All wires used on this power supply are 18 AWG, which is correct for a power supply from this power range.
Now let’s take a look inside this power supply.
We decided to disassemble this power supply to see what it looks like inside, how it is designed, and what components are used. Please read our Anatomy of Switching Power Supplies tutorial to understand how a power supply works and to compare this power supply to others.
In this page, we will have an overall look, while in the next page we will discuss in details the quality and rating of the components used.
We can point out several differences between this power supply and a low-end (a.k.a. “generic”) one: the construction quality of the printed circuit board (PCB); the use of more components on the transient filtering stage; the active PFC circuitry; the power rating of all components; the design; etcetera.
As we said before, this power supply uses a dual-transformer design, and you can clearly see the two transformers on the pictures below.
As we have mentioned in other articles and reviews, the first place we look when opening a power supply for a hint about its quality, is its filtering stage. The recommended components for this stage are two ferrite coils, two ceramic capacitors (Y capacitors, usually blue), one metalized polyester capacitor (X capacitor), and one MOV (Metal-Oxide Varistor). Very low-end power supplies use fewer components than that, usually removing the MOV, which is essential for cutting spikes coming from the power grid, and the first coil.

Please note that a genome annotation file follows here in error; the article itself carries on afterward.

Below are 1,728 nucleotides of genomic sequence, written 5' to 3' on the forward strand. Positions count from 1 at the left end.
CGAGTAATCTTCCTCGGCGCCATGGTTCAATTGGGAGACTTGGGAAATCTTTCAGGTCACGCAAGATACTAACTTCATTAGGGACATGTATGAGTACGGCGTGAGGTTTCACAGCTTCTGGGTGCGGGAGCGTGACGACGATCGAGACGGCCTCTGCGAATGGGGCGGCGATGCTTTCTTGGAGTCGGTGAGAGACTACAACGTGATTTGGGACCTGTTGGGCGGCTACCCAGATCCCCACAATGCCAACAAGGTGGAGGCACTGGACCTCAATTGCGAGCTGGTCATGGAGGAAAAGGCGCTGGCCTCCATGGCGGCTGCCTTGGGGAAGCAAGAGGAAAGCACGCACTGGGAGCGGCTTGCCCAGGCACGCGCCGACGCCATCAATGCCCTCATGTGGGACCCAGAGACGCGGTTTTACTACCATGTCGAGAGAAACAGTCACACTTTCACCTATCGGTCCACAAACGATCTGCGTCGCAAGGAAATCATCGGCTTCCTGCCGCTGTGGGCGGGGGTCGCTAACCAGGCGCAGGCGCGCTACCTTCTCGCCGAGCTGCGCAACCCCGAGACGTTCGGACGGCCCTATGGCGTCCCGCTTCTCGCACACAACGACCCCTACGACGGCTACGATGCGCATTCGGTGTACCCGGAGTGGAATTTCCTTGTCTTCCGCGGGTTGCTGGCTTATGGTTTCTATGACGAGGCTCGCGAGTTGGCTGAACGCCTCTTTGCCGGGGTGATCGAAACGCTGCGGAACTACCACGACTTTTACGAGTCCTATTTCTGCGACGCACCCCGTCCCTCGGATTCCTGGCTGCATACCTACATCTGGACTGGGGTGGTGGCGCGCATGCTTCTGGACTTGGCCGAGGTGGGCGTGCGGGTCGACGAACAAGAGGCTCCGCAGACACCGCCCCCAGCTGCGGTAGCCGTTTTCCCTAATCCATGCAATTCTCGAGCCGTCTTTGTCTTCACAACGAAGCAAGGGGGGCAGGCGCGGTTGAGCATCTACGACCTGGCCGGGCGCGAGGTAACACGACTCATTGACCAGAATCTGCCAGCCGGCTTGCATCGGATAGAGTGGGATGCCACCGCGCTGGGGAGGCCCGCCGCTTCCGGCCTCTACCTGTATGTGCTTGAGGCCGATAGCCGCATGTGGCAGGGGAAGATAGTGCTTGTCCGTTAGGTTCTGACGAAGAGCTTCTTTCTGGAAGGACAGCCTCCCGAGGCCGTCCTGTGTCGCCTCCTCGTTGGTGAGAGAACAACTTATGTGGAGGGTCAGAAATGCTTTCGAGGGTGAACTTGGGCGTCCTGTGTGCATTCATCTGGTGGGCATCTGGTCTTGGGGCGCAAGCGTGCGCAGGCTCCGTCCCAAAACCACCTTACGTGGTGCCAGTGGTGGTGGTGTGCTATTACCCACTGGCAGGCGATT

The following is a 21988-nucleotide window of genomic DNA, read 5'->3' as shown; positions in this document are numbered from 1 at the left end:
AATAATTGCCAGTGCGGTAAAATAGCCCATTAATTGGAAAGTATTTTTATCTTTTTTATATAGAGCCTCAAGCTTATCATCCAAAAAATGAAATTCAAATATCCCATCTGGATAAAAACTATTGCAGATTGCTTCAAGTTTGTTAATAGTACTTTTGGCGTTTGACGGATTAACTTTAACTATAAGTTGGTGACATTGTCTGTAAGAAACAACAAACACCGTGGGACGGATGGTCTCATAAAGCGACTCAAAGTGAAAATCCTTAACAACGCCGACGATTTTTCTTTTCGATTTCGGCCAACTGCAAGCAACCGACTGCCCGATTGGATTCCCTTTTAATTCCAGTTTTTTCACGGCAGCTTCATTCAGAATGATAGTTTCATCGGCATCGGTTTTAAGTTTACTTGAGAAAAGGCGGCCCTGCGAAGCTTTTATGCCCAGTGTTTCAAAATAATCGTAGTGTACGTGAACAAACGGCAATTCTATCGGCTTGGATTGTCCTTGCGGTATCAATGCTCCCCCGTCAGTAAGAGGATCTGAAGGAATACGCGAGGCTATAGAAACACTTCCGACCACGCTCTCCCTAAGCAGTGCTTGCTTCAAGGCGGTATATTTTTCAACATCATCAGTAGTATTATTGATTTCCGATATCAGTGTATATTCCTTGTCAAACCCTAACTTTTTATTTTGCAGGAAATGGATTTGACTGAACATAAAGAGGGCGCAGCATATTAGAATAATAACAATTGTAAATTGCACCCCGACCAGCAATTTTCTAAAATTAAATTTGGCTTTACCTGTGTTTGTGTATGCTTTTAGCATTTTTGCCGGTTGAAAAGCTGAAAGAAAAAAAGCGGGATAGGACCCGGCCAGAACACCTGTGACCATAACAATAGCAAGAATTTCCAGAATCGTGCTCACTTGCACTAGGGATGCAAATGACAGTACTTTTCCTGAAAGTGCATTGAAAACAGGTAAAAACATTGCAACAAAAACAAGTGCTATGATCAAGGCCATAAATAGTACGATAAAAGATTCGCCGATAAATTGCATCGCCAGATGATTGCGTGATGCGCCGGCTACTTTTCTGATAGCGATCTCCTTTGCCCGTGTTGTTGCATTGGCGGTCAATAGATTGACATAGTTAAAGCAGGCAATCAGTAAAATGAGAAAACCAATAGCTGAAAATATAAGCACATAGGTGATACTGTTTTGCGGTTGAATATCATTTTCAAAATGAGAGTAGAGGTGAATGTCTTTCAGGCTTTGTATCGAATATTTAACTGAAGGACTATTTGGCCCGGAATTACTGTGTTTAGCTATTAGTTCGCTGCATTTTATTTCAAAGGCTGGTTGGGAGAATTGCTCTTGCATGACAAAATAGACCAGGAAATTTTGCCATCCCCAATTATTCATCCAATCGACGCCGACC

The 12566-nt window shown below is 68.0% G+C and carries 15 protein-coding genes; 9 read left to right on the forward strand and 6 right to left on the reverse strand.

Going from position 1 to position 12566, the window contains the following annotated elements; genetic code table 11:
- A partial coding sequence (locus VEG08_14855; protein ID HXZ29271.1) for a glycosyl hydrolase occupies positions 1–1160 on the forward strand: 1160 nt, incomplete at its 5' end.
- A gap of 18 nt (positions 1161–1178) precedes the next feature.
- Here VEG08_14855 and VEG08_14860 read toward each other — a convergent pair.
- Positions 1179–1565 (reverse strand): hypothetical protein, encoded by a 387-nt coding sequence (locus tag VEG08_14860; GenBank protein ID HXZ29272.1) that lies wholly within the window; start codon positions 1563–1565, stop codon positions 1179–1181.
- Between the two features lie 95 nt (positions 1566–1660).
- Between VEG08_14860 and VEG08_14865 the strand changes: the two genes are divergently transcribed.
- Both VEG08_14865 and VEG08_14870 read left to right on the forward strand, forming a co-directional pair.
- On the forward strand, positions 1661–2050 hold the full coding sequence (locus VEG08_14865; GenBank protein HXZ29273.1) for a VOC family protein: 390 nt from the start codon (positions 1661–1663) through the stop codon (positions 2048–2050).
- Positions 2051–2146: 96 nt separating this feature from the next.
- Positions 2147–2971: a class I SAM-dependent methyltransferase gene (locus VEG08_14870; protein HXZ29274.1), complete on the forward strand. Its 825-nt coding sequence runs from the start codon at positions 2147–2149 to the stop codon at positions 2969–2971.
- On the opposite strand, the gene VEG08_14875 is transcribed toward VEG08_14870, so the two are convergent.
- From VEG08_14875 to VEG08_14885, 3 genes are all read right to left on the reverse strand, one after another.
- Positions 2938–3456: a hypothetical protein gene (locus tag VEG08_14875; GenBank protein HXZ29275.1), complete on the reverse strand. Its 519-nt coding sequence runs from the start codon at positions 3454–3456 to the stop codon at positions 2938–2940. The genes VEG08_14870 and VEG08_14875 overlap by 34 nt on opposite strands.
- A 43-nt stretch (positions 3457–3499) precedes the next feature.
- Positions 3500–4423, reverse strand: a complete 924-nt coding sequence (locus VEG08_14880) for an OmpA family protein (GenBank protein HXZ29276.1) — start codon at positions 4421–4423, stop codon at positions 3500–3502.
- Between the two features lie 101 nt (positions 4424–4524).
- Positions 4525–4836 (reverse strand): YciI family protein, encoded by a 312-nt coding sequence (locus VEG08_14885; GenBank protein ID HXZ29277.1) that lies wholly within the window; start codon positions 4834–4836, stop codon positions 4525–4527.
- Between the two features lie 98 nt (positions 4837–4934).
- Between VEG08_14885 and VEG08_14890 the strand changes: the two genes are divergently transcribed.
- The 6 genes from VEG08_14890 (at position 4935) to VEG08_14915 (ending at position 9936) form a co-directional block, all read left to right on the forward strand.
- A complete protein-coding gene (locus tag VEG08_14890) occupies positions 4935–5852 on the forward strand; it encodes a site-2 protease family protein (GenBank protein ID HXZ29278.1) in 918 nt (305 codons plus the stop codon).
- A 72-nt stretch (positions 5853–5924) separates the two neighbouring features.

On this section this power supply is flawless, as it has more components than the necessary – one extra X capacitor, two extra Y capacitors and a ferrite bead on the main AC cable. It also provides a traditional fuse holder for its fuse, a feature hard to see nowadays, as most manufacturers solder the fuse directly to the printed circuit board.
In the next page we will have a more detailed discussion about the components used in the StarTech.com WattSmart 650 W.
We were very curious to check what components were chosen for the power section of this power supply and also how they were set together, i.e., the design used. We were willing to see if the components could really deliver the power announced by StarTech.com.
From all the specs provided on the databook of each component, we are more interested on the maximum continuous current parameter, given in ampères or amps for short. To find the maximum theoretical power capacity of the component in watts we need just to use the formula P = V x I, where P is power in watts, V is the voltage in volts and I is the current in ampères.